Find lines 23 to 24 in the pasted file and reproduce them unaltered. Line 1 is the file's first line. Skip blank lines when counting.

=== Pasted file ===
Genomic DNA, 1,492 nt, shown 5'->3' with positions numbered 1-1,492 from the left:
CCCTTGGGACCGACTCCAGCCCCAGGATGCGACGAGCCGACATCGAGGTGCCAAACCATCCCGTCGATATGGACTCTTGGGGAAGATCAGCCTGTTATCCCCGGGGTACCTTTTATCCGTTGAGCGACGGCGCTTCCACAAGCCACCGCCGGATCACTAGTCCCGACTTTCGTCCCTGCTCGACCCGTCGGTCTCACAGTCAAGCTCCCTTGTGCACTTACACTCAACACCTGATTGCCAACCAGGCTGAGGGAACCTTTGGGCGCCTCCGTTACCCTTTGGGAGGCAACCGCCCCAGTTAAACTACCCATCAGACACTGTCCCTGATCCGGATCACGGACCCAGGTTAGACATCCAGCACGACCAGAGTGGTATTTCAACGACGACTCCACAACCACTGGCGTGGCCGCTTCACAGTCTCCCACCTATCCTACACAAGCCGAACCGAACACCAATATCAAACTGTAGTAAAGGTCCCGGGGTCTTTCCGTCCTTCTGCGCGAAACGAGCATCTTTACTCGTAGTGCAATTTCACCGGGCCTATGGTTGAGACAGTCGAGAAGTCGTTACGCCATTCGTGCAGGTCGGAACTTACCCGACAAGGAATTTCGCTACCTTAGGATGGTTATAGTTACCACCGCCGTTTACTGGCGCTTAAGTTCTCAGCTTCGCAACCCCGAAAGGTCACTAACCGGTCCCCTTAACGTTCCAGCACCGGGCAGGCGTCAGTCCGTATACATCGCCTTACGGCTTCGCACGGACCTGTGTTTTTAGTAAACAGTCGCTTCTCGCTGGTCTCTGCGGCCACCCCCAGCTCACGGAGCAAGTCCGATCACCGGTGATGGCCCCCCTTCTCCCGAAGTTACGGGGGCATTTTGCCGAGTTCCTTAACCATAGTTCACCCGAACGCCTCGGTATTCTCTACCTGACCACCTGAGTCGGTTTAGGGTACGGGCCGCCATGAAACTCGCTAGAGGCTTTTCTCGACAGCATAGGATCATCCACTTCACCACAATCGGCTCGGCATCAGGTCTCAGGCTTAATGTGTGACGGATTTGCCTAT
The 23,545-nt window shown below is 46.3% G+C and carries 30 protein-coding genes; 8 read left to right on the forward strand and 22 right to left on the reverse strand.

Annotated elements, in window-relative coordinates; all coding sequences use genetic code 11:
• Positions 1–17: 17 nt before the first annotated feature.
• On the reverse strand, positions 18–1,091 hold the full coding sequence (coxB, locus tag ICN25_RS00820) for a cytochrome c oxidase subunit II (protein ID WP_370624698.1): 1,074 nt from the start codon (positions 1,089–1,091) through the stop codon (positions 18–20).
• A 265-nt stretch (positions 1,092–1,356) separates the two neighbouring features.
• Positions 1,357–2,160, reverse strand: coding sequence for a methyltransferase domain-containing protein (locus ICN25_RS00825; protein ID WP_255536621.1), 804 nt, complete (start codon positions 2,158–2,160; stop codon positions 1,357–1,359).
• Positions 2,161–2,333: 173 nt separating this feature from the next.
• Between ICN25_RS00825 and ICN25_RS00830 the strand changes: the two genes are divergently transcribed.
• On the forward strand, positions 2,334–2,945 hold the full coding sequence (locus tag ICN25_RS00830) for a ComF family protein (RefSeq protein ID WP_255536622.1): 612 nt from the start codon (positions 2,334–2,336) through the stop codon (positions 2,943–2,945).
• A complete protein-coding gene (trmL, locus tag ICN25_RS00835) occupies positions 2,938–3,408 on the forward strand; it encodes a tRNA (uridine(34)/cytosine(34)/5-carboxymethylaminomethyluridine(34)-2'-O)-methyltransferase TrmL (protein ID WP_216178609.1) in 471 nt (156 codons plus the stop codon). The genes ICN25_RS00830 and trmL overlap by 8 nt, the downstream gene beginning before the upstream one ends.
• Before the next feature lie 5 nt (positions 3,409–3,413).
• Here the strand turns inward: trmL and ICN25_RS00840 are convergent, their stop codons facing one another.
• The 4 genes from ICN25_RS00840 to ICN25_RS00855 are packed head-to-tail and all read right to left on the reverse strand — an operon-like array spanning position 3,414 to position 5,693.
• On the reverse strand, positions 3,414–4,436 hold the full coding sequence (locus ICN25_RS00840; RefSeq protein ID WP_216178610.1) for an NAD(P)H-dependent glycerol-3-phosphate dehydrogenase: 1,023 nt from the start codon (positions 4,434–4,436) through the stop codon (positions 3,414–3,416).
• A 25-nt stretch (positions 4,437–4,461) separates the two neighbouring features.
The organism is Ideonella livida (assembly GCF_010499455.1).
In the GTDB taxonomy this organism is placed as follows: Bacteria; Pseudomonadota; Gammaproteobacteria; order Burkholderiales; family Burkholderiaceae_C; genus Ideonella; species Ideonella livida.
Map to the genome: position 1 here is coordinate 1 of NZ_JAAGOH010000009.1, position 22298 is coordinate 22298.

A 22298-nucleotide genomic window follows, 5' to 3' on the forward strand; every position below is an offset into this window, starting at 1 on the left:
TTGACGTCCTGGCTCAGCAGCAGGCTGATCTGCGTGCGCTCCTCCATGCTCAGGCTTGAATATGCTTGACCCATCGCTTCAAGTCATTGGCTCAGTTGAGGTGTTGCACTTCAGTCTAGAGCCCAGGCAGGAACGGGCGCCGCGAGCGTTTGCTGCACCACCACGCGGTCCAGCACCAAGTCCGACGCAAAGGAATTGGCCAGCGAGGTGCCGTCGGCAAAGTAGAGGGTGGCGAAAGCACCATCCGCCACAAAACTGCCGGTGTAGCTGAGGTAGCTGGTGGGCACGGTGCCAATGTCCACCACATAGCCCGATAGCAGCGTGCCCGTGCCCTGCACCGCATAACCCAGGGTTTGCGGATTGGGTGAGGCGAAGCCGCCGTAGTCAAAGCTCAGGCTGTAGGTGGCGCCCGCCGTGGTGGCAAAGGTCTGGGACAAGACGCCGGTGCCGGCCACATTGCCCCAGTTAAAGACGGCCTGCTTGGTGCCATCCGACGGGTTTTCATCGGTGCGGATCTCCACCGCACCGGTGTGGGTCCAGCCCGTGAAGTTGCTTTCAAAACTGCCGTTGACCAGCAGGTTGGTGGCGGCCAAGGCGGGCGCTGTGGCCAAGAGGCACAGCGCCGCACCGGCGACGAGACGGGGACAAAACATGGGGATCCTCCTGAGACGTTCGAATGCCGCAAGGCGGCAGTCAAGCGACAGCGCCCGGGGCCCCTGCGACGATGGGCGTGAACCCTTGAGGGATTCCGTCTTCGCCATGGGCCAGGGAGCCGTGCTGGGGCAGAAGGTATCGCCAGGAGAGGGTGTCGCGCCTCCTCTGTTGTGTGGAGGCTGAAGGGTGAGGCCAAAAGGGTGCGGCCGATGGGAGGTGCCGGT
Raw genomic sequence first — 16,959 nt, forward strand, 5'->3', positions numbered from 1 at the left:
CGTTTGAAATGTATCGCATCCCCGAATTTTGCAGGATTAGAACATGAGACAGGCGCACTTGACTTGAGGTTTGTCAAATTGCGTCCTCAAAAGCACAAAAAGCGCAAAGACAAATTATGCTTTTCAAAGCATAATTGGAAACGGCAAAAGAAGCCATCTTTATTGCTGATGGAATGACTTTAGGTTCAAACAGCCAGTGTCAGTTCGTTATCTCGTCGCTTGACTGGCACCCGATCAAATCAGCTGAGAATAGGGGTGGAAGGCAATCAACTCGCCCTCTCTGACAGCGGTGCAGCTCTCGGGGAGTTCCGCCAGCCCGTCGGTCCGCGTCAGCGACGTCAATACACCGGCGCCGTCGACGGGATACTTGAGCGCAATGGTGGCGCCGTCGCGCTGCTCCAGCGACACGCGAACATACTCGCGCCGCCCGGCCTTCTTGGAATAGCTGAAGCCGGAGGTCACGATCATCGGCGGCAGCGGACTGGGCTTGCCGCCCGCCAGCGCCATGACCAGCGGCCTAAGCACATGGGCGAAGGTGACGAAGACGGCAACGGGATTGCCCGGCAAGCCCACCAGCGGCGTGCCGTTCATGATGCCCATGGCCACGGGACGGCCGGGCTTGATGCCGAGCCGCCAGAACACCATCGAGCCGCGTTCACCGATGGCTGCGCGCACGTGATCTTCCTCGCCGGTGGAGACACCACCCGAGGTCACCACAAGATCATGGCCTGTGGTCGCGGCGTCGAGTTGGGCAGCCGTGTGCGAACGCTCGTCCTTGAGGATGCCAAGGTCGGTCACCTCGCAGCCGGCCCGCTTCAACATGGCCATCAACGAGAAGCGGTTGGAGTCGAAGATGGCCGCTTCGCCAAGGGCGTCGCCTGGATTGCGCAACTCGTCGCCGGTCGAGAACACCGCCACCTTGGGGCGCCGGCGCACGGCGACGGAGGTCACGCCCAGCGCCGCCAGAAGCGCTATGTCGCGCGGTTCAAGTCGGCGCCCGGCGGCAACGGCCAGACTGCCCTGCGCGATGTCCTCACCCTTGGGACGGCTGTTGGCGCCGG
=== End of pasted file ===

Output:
Raw genomic sequence first — 16,959 nt, forward strand, 5'->3', positions numbered from 1 at the left:
CGTTTGAAATGTATCGCATCCCCGAATTTTGCAGGATTAGAACATGAGACAGGCGCACTTGACTTGAGGTTTGTCAAATTGCGTCCTCAAAAGCACAAAAAGCGCAAAGACAAATTATGCTTTTCAAAGCATAATTGGAAACGGCAAAAGAAGCCATCTTTATTGCTGATGGAATGACTTTAGGTTCAAACAGCCAGTGTCAGTTCGTTATCTCGTCGCTTGACTGGCACCCGATCAAATCAGCTGAGAATAGGGGTGGAAGGCAATCAACTCGCCCTCTCTGACAGCGGTGCAGCTCTCGGGGAGTTCCGCCAGCCCGTCGGTCCGCGTCAGCGACGTCAATACACCGGCGCCGTCGACGGGATACTTGAGCGCAATGGTGGCGCCGTCGCGCTGCTCCAGCGACACGCGAACATACTCGCGCCGCCCGGCCTTCTTGGAATAGCTGAAGCCGGAGGTCACGATCATCGGCGGCAGCGGACTGGGCTTGCCGCCCGCCAGCGCCATGACCAGCGGCCTAAGCACATGGGCGAAGGTGACGAAGACGGCAACGGGATTGCCCGGCAAGCCCACCAGCGGCGTGCCGTTCATGATGCCCATGGCCACGGGACGGCCGGGCTTGATGCCGAGCCGCCAGAACACCATCGAGCCGCGTTCACCGATGGCTGCGCGCACGTGATCTTCCTCGCCGGTGGAGACACCACCCGAGGTCACCACAAGATCATGGCCTGTGGTCGCGGCGTCGAGTTGGGCAGCCGTGTGCGAACGCTCGTCCTTGAGGATGCCAAGGTCGGTCACCTCGCAGCCGGCCCGCTTCAACATGGCCATCAACGAGAAGCGGTTGGAGTCGAAGATGGCCGCTTCGCCAAGGGCGTCGCCTGGATTGCGCAACTCGTCGCCGGTCGAGAACACCGCCACCTTGGGGCGCCGGCGCACGGCGACGGAGGTCACGCCCAGCGCCGCCAGAAGCGCTATGTCGCGCGGTTCAAGTCGGCGCCCGGCGGCAACGGCCAGACTGCCCTGCGCGATGTCCTCACCCTTGGGACGGCTGTTGGCGCCGG